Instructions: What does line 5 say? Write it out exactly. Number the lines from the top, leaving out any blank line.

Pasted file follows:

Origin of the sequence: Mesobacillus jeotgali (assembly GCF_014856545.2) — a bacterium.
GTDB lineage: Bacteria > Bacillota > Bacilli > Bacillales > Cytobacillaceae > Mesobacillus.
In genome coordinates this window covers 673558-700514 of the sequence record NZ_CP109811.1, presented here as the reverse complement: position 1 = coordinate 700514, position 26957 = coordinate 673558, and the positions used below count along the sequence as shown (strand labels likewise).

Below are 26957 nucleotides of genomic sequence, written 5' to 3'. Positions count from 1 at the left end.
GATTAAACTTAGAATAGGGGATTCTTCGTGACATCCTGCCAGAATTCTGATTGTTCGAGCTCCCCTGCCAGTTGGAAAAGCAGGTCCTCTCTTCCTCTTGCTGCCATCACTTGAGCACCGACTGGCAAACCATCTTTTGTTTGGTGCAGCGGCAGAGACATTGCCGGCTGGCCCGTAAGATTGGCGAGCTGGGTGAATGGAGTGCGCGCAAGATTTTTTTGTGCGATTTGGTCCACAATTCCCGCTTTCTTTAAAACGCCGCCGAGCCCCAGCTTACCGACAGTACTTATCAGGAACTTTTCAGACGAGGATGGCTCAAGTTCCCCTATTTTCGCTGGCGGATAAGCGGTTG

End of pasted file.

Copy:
GATTAAACTTAGAATAGGGGATTCTTCGTGACATCCTGCCAGAATTCTGATTGTTCGAGCTCCCCTGCCAGTTGGAAAAGCAGGTCCTCTCTTCCTCTTGCTGCCATCACTTGAGCACCGACTGGCAAACCATCTTTTGTTTGGTGCAGCGGCAGAGACATTGCCGGCTGGCCCGTAAGATTGGCGAGCTGGGTGAATGGAGTGCGCGCAAGATTTTTTTGTGCGATTTGGTCCACAATTCCCGCTTTCTTTAAAACGCCGCCGAGCCCCAGCTTACCGACAGTACTTATCAGGAACTTTTCAGACGAGGATGGCTCAAGTTCCCCTATTTTCGCTGGCGGATAAGCGGTTG